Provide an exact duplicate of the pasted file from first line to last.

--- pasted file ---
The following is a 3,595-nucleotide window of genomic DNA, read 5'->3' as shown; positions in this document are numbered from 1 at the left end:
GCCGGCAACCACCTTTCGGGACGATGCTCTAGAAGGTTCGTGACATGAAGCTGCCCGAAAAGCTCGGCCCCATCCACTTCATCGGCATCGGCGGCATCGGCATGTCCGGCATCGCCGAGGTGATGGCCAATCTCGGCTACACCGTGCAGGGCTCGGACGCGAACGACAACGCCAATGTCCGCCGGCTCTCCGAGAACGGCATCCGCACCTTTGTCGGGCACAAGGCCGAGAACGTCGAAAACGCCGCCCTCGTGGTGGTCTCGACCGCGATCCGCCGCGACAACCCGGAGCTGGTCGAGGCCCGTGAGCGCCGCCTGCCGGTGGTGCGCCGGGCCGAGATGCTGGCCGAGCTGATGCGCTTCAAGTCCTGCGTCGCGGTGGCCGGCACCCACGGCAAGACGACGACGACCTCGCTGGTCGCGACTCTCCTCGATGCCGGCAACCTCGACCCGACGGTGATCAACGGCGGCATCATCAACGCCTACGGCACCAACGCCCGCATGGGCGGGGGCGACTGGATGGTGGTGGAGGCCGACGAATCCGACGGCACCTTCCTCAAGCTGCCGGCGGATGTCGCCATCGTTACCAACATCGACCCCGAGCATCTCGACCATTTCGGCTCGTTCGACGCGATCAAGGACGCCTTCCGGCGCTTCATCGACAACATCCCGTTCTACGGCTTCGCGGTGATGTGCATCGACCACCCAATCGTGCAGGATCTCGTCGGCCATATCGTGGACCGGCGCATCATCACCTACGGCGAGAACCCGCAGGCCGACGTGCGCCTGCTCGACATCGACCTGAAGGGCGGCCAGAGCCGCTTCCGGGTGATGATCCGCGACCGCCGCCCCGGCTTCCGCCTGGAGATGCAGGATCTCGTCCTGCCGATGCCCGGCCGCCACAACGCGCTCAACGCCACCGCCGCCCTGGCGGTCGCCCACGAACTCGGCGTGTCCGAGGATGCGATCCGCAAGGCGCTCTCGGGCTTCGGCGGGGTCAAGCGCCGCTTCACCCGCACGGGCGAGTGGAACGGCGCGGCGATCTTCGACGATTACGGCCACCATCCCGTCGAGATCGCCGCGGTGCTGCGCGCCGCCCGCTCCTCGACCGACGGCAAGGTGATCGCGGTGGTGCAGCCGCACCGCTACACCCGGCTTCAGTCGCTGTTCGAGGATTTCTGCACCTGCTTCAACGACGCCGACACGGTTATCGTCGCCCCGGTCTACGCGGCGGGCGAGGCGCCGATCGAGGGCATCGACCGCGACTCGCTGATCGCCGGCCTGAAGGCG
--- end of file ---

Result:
The following is a 3,595-nucleotide window of genomic DNA, read 5'->3' as shown; positions in this document are numbered from 1 at the left end:
GCCGGCAACCACCTTTCGGGACGATGCTCTAGAAGGTTCGTGACATGAAGCTGCCCGAAAAGCTCGGCCCCATCCACTTCATCGGCATCGGCGGCATCGGCATGTCCGGCATCGCCGAGGTGATGGCCAATCTCGGCTACACCGTGCAGGGCTCGGACGCGAACGACAACGCCAATGTCCGCCGGCTCTCCGAGAACGGCATCCGCACCTTTGTCGGGCACAAGGCCGAGAACGTCGAAAACGCCGCCCTCGTGGTGGTCTCGACCGCGATCCGCCGCGACAACCCGGAGCTGGTCGAGGCCCGTGAGCGCCGCCTGCCGGTGGTGCGCCGGGCCGAGATGCTGGCCGAGCTGATGCGCTTCAAGTCCTGCGTCGCGGTGGCCGGCACCCACGGCAAGACGACGACGACCTCGCTGGTCGCGACTCTCCTCGATGCCGGCAACCTCGACCCGACGGTGATCAACGGCGGCATCATCAACGCCTACGGCACCAACGCCCGCATGGGCGGGGGCGACTGGATGGTGGTGGAGGCCGACGAATCCGACGGCACCTTCCTCAAGCTGCCGGCGGATGTCGCCATCGTTACCAACATCGACCCCGAGCATCTCGACCATTTCGGCTCGTTCGACGCGATCAAGGACGCCTTCCGGCGCTTCATCGACAACATCCCGTTCTACGGCTTCGCGGTGATGTGCATCGACCACCCAATCGTGCAGGATCTCGTCGGCCATATCGTGGACCGGCGCATCATCACCTACGGCGAGAACCCGCAGGCCGACGTGCGCCTGCTCGACATCGACCTGAAGGGCGGCCAGAGCCGCTTCCGGGTGATGATCCGCGACCGCCGCCCCGGCTTCCGCCTGGAGATGCAGGATCTCGTCCTGCCGATGCCCGGCCGCCACAACGCGCTCAACGCCACCGCCGCCCTGGCGGTCGCCCACGAACTCGGCGTGTCCGAGGATGCGATCCGCAAGGCGCTCTCGGGCTTCGGCGGGGTCAAGCGCCGCTTCACCCGCACGGGCGAGTGGAACGGCGCGGCGATCTTCGACGATTACGGCCACCATCCCGTCGAGATCGCCGCGGTGCTGCGCGCCGCCCGCTCCTCGACCGACGGCAAGGTGATCGCGGTGGTGCAGCCGCACCGCTACACCCGGCTTCAGTCGCTGTTCGAGGATTTCTGCACCTGCTTCAACGACGCCGACACGGTTATCGTCGCCCCGGTCTACGCGGCGGGCGAGGCGCCGATCGAGGGCATCGACCGCGACTCGCTGATCGCCGGCCTGAAGGCG